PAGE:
I know you pray for your sermon at least once a week. As you're walking toward the front on Sunday morning, prayers are flying thick and fast: Help! You know people need to hear something more than an inspiring thought or tip. They need to hear from God. And if it's going to happen, it's going to happen through you. So you pray!
But beyond that moment of truth each week, and beyond asking God to give you understanding and a heart for your people, does prayer play a role in your sermon preparation? Too many of us treat prayer as if it's simply a step in the process between reading the text for the first time and finding our illustrations. We need to regain a theological vision in which prayer becomes the posture of the preacher, for before our people can hear from God through us, we must hear from God ourselves. And hearing from God through his Word is the fundamental work of prayer.
We live in a culture and age that values self-expression above all else. When we pray, we're keeping it real with God; we're telling him what's on our mind, what we're concerned about, or what we need. And that's a problem, because in Scripture pouring out our hearts to God is never the essential point of prayer. The point of prayer is realignment, as our hearts assume a posture of dependence and humility before God. Prayer places our needs in the perspective of God's sufficiency, our problems in the perspective of his sovereignty, and our desires in the perspective of his will. Prayer is not a monologue. Rather, prayer invites God to have the last word with us, and for his Word to shape and define us.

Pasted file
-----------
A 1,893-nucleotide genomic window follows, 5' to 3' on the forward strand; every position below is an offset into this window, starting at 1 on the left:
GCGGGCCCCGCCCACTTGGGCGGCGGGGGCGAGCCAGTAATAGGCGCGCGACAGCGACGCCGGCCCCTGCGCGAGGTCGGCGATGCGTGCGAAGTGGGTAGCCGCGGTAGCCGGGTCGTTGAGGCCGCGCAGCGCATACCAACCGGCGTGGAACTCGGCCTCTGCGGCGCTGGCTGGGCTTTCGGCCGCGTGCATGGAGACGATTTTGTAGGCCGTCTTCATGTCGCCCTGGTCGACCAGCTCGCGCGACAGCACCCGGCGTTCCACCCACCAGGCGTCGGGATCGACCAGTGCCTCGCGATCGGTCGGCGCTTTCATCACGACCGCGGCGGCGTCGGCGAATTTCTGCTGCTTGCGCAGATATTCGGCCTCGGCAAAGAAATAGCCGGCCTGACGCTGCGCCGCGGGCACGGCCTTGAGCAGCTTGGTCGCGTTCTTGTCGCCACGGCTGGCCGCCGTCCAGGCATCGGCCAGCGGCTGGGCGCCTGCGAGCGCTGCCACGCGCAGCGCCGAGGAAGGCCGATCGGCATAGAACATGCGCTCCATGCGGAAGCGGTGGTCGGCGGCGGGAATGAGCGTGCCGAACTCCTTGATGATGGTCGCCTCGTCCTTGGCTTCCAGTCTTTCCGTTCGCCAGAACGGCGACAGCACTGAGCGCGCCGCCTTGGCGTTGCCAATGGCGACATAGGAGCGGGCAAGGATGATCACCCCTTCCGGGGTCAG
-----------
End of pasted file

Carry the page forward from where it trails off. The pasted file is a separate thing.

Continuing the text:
So prayer must be the constant attitude of the preacher in sermon preparation. For me, that means meditation and prayer on the text every morning as part of my own devotions. I'm not merely trying to get a jump on sermon preparation. I'm seeking to humble myself before God's Word, so that when I finally come to preach, I preach God's agenda, not mine. Prayer makes me a fit instrument in the hands of the Redeemer.
Through prayer, the Holy Spirit gives the preacher spiritual insight and understanding. As the psalmist says: "I have more insight than all my teachers, for I meditate on your statutes" (Psalm 119:99). Normally, this insight comes as we pursue the hard work of study—translation, exegesis, reading, and so on—prayerfully.
One of the habits I learned from an older preaching mentor was to praise God in prayer for something I saw revealed about him in the passage I was going to preach—and not just privately. We begin our elder and staff meetings by reading the passage for the coming week and spending time praising God for what we see about him in that passage. Week after week, I come away instructed about both the text and the God of the text. At times I have thought that I had seen all there was to see in the passage, but as I pray with my fellow staff and elders, the Holy Spirit instructs me through them, and I walk away with a richer vision of the text. Through prayer, private and corporate, the Spirit teaches us what he has said, and what we need to say.
Preparing sermons requires knowing what the congregation needs to hear. If you're like most preachers, you probably have an opinion about what your congregation needs to hear. But all too often, that means our sermons are shaped as much by our own hobby horses as they are by the text or the Spirit. People in our congregations need a bigger view of God, hope in the midst of discouragement, and comfort in the midst of sorrow. People need to know the power of God to forgive, restore, and reconcile through Christ. They don't need our agenda. They need the wisdom of God for their lives, according to his Word.